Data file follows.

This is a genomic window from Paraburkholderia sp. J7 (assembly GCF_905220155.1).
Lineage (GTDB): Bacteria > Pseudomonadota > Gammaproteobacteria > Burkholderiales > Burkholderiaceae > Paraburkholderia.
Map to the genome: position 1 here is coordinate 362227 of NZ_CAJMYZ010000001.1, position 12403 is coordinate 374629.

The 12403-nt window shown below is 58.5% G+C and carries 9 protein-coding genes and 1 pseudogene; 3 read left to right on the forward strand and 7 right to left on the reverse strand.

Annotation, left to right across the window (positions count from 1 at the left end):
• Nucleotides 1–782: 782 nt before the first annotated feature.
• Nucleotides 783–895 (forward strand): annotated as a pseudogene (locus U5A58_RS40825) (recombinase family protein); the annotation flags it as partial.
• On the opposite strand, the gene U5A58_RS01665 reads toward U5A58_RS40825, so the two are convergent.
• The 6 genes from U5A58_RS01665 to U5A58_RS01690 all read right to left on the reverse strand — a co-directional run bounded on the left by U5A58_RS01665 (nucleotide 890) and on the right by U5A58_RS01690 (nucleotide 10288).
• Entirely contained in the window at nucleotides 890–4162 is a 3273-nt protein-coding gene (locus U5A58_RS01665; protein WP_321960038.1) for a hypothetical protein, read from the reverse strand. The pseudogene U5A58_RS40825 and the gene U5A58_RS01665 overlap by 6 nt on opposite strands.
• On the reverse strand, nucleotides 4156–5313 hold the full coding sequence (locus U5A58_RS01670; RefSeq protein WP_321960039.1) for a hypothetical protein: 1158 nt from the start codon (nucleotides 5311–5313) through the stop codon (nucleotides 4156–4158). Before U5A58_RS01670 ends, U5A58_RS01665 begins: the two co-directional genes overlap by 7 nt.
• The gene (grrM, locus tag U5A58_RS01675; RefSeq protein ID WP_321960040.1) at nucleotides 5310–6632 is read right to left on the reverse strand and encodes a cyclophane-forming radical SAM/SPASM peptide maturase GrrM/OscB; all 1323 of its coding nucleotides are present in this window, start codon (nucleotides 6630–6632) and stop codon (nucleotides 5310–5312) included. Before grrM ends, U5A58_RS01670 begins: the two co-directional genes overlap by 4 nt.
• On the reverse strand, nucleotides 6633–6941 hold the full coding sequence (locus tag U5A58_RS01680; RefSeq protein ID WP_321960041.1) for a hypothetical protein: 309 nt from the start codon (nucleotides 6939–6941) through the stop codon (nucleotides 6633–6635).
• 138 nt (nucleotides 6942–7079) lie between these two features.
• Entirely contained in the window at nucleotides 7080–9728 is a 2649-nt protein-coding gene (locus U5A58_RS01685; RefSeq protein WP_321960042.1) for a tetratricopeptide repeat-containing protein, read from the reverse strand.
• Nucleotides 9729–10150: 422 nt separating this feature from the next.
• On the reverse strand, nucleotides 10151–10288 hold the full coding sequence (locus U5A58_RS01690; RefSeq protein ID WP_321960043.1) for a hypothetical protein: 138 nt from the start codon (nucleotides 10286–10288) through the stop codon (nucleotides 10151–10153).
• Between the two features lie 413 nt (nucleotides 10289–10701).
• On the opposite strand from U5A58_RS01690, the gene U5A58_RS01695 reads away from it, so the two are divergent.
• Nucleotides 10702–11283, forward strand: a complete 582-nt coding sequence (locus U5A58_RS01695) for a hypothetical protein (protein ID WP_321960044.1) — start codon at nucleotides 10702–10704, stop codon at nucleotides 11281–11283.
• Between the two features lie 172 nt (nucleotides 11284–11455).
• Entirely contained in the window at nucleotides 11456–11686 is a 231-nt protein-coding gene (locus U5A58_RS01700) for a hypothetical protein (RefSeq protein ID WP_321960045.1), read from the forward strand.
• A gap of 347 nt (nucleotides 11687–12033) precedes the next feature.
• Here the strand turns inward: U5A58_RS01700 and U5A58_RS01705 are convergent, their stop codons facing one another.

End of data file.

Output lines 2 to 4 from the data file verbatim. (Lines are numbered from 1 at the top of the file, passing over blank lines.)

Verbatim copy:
Lineage (GTDB): Bacteria > Pseudomonadota > Gammaproteobacteria > Burkholderiales > Burkholderiaceae > Paraburkholderia.
Map to the genome: position 1 here is coordinate 362227 of NZ_CAJMYZ010000001.1, position 12403 is coordinate 374629.

The 12403-nt window shown below is 58.5% G+C and carries 9 protein-coding genes and 1 pseudogene; 3 read left to right on the forward strand and 7 right to left on the reverse strand.